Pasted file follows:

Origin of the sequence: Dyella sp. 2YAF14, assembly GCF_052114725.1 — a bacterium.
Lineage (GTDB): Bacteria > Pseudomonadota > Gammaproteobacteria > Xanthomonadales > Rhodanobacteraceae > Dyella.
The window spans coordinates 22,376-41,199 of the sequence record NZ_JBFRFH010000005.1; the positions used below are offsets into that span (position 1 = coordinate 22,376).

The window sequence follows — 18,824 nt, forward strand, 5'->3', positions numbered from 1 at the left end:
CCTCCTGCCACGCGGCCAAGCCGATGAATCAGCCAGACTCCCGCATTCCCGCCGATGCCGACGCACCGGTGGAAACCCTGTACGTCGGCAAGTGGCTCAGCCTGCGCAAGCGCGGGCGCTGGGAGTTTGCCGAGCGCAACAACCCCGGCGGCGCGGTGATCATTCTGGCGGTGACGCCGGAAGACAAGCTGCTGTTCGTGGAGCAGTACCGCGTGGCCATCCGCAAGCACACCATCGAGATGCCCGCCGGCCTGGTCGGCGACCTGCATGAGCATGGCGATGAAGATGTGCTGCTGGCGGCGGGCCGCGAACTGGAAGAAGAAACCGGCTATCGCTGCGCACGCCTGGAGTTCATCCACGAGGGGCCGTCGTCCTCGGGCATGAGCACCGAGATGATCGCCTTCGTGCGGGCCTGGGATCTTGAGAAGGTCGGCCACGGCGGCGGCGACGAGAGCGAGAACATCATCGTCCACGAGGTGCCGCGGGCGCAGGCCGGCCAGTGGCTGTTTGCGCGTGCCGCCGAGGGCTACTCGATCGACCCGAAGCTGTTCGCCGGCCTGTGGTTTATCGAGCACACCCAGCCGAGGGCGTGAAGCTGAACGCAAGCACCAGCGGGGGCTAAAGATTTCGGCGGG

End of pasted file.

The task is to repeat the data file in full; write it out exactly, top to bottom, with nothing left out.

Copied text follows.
Origin of the sequence: Dyella sp. 2YAF14, assembly GCF_052114725.1 — a bacterium.
Lineage (GTDB): Bacteria > Pseudomonadota > Gammaproteobacteria > Xanthomonadales > Rhodanobacteraceae > Dyella.
The window spans coordinates 22,376-41,199 of the sequence record NZ_JBFRFH010000005.1; the positions used below are offsets into that span (position 1 = coordinate 22,376).

The window sequence follows — 18,824 nt, forward strand, 5'->3', positions numbered from 1 at the left end:
CCTCCTGCCACGCGGCCAAGCCGATGAATCAGCCAGACTCCCGCATTCCCGCCGATGCCGACGCACCGGTGGAAACCCTGTACGTCGGCAAGTGGCTCAGCCTGCGCAAGCGCGGGCGCTGGGAGTTTGCCGAGCGCAACAACCCCGGCGGCGCGGTGATCATTCTGGCGGTGACGCCGGAAGACAAGCTGCTGTTCGTGGAGCAGTACCGCGTGGCCATCCGCAAGCACACCATCGAGATGCCCGCCGGCCTGGTCGGCGACCTGCATGAGCATGGCGATGAAGATGTGCTGCTGGCGGCGGGCCGCGAACTGGAAGAAGAAACCGGCTATCGCTGCGCACGCCTGGAGTTCATCCACGAGGGGCCGTCGTCCTCGGGCATGAGCACCGAGATGATCGCCTTCGTGCGGGCCTGGGATCTTGAGAAGGTCGGCCACGGCGGCGGCGACGAGAGCGAGAACATCATCGTCCACGAGGTGCCGCGGGCGCAGGCCGGCCAGTGGCTGTTTGCGCGTGCCGCCGAGGGCTACTCGATCGACCCGAAGCTGTTCGCCGGCCTGTGGTTTATCGAGCACACCCAGCCGAGGGCGTGAAGCTGAACGCAAGCACCAGCGGGGGCTAAAGATTTCGGCGGG